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republican caucus and leadership to speak out when the men won't? >> apparently it does. her comments saying he has to go is striking. we haven't seen something like that from the republican leadership about him or about other members of congress in the republican party who have said offensive things. i think that's a significant step here. i think that, you know, as far as democrats are concerned, you know, they need steve king in the picture. as much as republicans need rashida tlaib and ihlan omar in the picture. both of these stories are interesting puddling up on the same day. you have the version that the other party wants its opponents to see, right? so i think the more steve king is out there in the news, the better that is for democrats because they're reminded that by and large with the exception of people like liz cheney, the
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party has not condemned reprehensible conduct when it comes to people in power and that includes the president of the united states himself. >> and susan, kevin mccarthy did speak out. he was on fox last night. let's play a little bit of that. >> have a great deal of problems with that. it's not the first time i've had problems with what steve king has said. earlier in this congress, there's things that steve king said i do not believe the party of lincoln would stand for. as a united conference, we removed steve king from his committees inside congress. i think this continues to show why that action was taken. >> and just as part of the political mix today, we have a democratic presidential candidate in the next hour presumably, john hickenlooper is going to step down. do you think he's going to run for the senate? >> we think he is. he hasn't said he is. he's been thinking about it. he's got a big lead if he wants to get into the senate race and
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a lead against cory gardner, the incumbent republican senator. a lot of pressure from members of the party, including chuck schumer, because he's their best chance of getting that senate seat. the democrats have an outside shot at regaining control of the senate. winning colorado back would be a big part of that. >> i should have pointed out that what kevin mccarthy says he has a lot of problem with what steve king said. but he's not done what liz cheney has said. winnowing the field is important as we approach the next debate. >> we think the next debate there will be several who will not make the threshold. at that point it becomes harder for them to stick in the contest because they'll have problem raising money, getting attention. i think when we get into next month we'll see a smaller field than we have today. although, it's still a pretty big one. >> thank you so much.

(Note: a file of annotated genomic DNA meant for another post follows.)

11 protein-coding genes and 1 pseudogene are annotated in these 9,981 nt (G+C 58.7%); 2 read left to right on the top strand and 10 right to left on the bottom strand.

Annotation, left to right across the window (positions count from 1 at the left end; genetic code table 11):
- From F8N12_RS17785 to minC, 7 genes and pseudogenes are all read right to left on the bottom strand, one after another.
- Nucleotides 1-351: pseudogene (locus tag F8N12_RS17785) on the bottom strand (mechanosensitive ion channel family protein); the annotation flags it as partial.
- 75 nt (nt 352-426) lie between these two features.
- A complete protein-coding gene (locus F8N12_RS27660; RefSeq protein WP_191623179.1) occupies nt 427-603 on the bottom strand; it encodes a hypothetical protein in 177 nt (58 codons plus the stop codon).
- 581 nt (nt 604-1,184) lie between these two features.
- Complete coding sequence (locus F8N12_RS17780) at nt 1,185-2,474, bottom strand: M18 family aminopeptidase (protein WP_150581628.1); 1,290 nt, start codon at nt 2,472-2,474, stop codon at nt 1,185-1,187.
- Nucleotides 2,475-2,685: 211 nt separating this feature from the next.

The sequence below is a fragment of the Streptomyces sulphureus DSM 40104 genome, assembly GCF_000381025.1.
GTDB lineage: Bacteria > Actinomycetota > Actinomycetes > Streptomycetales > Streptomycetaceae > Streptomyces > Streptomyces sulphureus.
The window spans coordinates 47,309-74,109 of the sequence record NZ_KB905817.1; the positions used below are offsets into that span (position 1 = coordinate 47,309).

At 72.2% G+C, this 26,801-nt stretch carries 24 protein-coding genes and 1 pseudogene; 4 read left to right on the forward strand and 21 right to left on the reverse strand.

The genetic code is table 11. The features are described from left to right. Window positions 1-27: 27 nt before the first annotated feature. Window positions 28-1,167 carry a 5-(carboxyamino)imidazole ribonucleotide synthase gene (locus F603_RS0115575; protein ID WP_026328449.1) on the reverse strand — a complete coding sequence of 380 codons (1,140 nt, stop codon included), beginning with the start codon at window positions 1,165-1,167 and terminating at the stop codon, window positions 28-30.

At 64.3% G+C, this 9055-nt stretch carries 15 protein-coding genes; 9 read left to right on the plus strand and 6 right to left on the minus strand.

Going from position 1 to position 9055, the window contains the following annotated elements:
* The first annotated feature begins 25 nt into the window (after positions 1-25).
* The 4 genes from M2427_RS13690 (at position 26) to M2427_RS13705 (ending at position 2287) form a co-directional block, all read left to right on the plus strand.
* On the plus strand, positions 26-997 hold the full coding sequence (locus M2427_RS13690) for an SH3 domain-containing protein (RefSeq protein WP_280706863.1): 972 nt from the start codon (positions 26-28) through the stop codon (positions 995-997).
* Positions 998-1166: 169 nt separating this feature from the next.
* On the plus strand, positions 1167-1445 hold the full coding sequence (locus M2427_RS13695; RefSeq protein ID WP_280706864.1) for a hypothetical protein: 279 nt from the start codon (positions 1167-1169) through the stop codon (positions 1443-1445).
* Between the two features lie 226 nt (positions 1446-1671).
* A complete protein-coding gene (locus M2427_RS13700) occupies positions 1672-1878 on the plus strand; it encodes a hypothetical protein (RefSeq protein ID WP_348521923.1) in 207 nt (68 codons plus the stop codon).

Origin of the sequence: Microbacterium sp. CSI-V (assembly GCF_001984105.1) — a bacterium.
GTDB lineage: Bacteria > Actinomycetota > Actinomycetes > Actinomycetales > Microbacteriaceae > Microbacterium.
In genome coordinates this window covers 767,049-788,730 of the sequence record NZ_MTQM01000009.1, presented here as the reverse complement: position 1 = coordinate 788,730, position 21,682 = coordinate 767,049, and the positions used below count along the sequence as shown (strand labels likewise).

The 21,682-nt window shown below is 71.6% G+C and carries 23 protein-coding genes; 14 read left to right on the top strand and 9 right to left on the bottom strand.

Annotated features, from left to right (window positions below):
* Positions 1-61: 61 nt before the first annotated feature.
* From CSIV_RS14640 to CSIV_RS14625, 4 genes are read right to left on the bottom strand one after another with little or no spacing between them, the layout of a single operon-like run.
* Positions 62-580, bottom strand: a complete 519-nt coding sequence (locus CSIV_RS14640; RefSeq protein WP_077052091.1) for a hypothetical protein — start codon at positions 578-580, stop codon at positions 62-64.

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thanks for being with us. coming up, cause of death. leaked details from jeffrey epstein's autopsy raising new questions about how he died. you're watching "andrea mitchell reports" on msnbc. ied. you're watching "andrea mihetcll reports" on msnbc. let me ask you something. can the past help you write the future? can you feel calm in the eye of a storm? can you do more with less? can you raise the bar while reducing your footprint? for our 100 years we've been answering the questions of today to meet the energy needs of tomorrow. southern company
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and as a surprising new twist in the apparently suicide of accused sex trafficker jeffrey epstein, nbc news has confirmed that an autopsy reveals epstein sustained a broken bone in his neck. according to dr. john torres, the broken bones can happen in both strangulation and hanging. but does occur more often in strangulation. studies showing it occurs about a third of the time in strangulation and 25% in hangings. those are averages. the latest revelations now deepening the mystery surrounding the wealthy finance e financeer's death. st no official cause of death from the medical examiner, what are your sources telling you? >> reporter: we live in the environment where conspiracies
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fly. this does deepen this question. the bone is actually called the hyoid bone and it's by the adam's apple in men. it can be broken in hanging, it can be broken by blunt force trauma and strangulation. it has a more likelihood of being broken by strangulation. but, still, it's worth pointing out it can be broken by hanging. and the problem is that right now you have a lot of people speculating. we don't actually have final word from the medical examiner. all we have is a press release from a new days ago saying she needed more information. it creates this vacuum that allows these conspiracies to live and breathe. >> and at the same time, a new lawsuit has been filed late wednesday i guess by an unidentified plaintiff claiming epstein sexually abused her in 2001 when she was 16 years old. she claims the abuse happened